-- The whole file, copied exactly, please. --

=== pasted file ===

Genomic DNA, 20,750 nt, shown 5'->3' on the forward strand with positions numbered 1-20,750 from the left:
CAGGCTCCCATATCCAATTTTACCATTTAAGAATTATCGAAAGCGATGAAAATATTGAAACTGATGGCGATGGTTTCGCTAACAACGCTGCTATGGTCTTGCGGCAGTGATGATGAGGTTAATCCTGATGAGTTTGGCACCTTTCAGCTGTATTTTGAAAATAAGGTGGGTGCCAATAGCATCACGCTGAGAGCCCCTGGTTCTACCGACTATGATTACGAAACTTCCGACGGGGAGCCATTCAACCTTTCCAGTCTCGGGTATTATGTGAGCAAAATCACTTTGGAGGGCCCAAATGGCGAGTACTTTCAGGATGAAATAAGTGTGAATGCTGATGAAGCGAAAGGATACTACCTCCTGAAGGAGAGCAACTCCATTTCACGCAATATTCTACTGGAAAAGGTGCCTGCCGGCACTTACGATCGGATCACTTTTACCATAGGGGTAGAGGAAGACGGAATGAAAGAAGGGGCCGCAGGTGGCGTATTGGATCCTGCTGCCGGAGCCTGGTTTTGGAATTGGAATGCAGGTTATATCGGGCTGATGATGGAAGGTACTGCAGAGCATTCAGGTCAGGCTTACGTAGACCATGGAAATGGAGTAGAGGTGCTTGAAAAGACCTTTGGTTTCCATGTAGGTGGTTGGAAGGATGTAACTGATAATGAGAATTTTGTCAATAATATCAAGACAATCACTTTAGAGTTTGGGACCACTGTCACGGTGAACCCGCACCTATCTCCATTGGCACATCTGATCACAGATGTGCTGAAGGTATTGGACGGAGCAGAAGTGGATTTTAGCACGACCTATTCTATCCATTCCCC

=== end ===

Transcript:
Genomic DNA, 20,750 nt, shown 5'->3' on the forward strand with positions numbered 1-20,750 from the left:
CAGGCTCCCATATCCAATTTTACCATTTAAGAATTATCGAAAGCGATGAAAATATTGAAACTGATGGCGATGGTTTCGCTAACAACGCTGCTATGGTCTTGCGGCAGTGATGATGAGGTTAATCCTGATGAGTTTGGCACCTTTCAGCTGTATTTTGAAAATAAGGTGGGTGCCAATAGCATCACGCTGAGAGCCCCTGGTTCTACCGACTATGATTACGAAACTTCCGACGGGGAGCCATTCAACCTTTCCAGTCTCGGGTATTATGTGAGCAAAATCACTTTGGAGGGCCCAAATGGCGAGTACTTTCAGGATGAAATAAGTGTGAATGCTGATGAAGCGAAAGGATACTACCTCCTGAAGGAGAGCAACTCCATTTCACGCAATATTCTACTGGAAAAGGTGCCTGCCGGCACTTACGATCGGATCACTTTTACCATAGGGGTAGAGGAAGACGGAATGAAAGAAGGGGCCGCAGGTGGCGTATTGGATCCTGCTGCCGGAGCCTGGTTTTGGAATTGGAATGCAGGTTATATCGGGCTGATGATGGAAGGTACTGCAGAGCATTCAGGTCAGGCTTACGTAGACCATGGAAATGGAGTAGAGGTGCTTGAAAAGACCTTTGGTTTCCATGTAGGTGGTTGGAAGGATGTAACTGATAATGAGAATTTTGTCAATAATATCAAGACAATCACTTTAGAGTTTGGGACCACTGTCACGGTGAACCCGCACCTATCTCCATTGGCACATCTGATCACAGATGTGCTGAAGGTATTGGACGGAGCAGAAGTGGATTTTAGCACGACCTATTCTATCCATTCCCC